Chr. Hansen is the world leader in natural colors. We apply our deep knowledge and insights about pigments, applications, and regulatory requirements around the globe to help our customers – and consumers – bring safe and appetizing food to the table. Sourced from nature, our color portfolio is the largest and most vibrant in the food industry, and our active role in the industry spans 140 years. We are part of Chr. Hansen Holding, who develops natural ingredient solutions for the food, nutritional, pharmaceutical and agricultural industries. Chr. Hansen employs over 3,000 people in 30 countries and is listed on Nasdaq Copenhagen.
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Colour use makes a difference in consumers' purchasing decisions: CHR Hansen
Colour use makes a difference in consumers’ purchasing decisions: CHR Hansen
Chains can also use colour to bring further interest to seasonal items.
The role of colour is becoming more critical in the foodservice industry, a factor QSRs need to take note in order to enliven their menus, according to Mary Bentley, senior vice president for global sales of CHR Hansen’s natural colours division.
“If the product is on a menu, in a display case or on your plate, your eyes notice the colour and you think about what the eating experience will be. It can make the difference between deciding to purchase the item or passing,” she explained to QSR Media in an exclusive interview.
QSR, Bentley says, can utilise natural colours to “bring new life and interest” to their menus, such as introducing new product categories, using it in toppings on core menu items or to showcase seasonal items.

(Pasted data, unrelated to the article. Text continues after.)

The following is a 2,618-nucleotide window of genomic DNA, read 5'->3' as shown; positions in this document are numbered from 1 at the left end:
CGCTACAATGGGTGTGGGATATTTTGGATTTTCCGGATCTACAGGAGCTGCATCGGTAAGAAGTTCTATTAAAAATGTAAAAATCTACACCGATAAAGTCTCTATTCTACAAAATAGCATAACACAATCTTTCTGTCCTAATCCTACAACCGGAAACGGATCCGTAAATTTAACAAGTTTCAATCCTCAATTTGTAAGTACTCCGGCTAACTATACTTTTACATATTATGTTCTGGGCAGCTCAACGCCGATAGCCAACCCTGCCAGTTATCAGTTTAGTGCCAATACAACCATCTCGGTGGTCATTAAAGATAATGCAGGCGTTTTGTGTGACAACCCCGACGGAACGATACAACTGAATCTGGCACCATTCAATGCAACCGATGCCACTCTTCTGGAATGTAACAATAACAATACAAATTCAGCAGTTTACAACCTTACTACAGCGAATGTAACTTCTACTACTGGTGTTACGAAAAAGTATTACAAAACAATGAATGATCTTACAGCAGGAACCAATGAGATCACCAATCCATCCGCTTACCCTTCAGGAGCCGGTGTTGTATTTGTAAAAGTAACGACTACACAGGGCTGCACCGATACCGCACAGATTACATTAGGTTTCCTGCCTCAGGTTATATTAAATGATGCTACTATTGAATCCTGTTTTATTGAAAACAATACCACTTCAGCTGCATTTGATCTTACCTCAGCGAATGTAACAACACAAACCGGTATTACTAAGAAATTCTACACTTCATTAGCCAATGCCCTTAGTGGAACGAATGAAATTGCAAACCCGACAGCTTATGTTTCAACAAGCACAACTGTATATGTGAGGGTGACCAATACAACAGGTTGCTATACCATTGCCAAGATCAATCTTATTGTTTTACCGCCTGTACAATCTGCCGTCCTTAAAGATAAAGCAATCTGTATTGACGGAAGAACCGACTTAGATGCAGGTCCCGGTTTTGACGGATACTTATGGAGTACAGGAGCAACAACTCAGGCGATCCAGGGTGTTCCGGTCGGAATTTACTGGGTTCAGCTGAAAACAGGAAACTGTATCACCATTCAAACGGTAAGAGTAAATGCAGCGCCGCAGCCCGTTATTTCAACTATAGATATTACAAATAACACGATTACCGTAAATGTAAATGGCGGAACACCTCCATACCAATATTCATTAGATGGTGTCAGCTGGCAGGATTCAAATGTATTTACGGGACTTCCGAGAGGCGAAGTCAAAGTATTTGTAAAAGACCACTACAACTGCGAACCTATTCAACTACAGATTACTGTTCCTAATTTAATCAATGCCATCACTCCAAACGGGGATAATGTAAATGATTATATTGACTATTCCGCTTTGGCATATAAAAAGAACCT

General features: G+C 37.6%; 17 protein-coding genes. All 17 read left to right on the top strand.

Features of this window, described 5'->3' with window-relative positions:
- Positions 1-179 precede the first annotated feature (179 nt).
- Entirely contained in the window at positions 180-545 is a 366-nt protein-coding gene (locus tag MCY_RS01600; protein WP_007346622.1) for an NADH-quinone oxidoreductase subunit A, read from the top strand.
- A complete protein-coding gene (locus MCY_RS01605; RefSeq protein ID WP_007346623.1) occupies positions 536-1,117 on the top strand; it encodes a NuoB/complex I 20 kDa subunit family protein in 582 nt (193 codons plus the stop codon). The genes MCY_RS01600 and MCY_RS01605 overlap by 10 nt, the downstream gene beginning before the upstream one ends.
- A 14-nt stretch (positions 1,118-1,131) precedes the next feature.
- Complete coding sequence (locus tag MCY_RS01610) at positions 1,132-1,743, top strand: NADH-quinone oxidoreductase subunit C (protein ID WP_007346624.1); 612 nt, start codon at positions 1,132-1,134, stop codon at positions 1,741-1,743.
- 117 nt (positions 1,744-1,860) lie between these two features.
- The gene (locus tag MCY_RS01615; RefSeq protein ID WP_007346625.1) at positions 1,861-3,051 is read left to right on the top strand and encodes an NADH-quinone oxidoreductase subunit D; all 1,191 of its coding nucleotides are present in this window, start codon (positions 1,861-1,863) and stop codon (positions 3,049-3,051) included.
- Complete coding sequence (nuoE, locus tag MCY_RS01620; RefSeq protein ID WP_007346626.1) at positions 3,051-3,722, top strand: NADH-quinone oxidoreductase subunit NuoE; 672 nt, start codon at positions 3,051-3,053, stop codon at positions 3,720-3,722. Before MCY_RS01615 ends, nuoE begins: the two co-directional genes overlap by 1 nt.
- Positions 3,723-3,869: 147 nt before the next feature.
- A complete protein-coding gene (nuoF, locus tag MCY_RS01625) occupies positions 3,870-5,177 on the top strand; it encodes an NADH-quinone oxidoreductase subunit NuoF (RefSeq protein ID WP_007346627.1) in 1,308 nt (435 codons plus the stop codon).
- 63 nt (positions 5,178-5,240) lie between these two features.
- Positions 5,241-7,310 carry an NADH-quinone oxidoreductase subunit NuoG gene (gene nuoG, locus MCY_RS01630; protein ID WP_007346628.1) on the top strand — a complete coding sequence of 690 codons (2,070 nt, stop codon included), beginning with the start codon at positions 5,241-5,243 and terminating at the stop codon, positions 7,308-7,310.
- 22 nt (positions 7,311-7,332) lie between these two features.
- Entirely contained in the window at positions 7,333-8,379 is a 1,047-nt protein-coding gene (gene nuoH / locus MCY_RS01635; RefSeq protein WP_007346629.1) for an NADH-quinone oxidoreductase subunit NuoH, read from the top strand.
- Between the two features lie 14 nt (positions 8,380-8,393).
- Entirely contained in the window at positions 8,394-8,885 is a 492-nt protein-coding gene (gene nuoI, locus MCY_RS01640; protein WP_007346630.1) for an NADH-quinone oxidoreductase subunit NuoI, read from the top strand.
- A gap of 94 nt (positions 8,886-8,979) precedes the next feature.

“In the past, menu development was about expanding offerings to attract new consumers. Operators now need to be more creative in their offerings with much faster new items and colour can play a big role in that development,” she said.
Bentley adds that chains can take a page from food ingredient companies’ speed of development through deep knowledge of ingredients.
“Focus on speed of development is a key element to keeping menus fresh and revolving menu items to keep consumers engaged and to increase store traffic and return visits,” she said.
This is especially relevant now, given how social media such as Instagram becomes a clear channel for consumers to choose what they want to eat or drink, and, in most cases, share the experience online.
“Consumers love to share unique food items on social media. They use this medium to express themselves and position themselves as trend setters. Colour and food design are the two elements most relevant to this medium. You eat with your eyes and a colourful post is a powerful way to reach consumers,” Bentley stressed.
But colour need not be unnatural. Using natural colours over synthetic ones goes well with the wave of using health-promoting ingredients, one of the major trends CHR Hansen saw in 2019.
“Whilst (consumer) will always be loyal to their standard products, they balance that with healthier ingredients, sides or meal add-ons,” Bentley said, adding that sustainability is an important matter.
“You have a major shift in how operators are talking about sustainability and responsible sourcing. This impacts their sites energy usage, waste management and equipment as well as their food ingredients. You see this when they communicate about hormone free meats or informing consumers where food comes from. This positioning most appeals to consumers (aged) 25 to 34 as they make their location choices,” she said.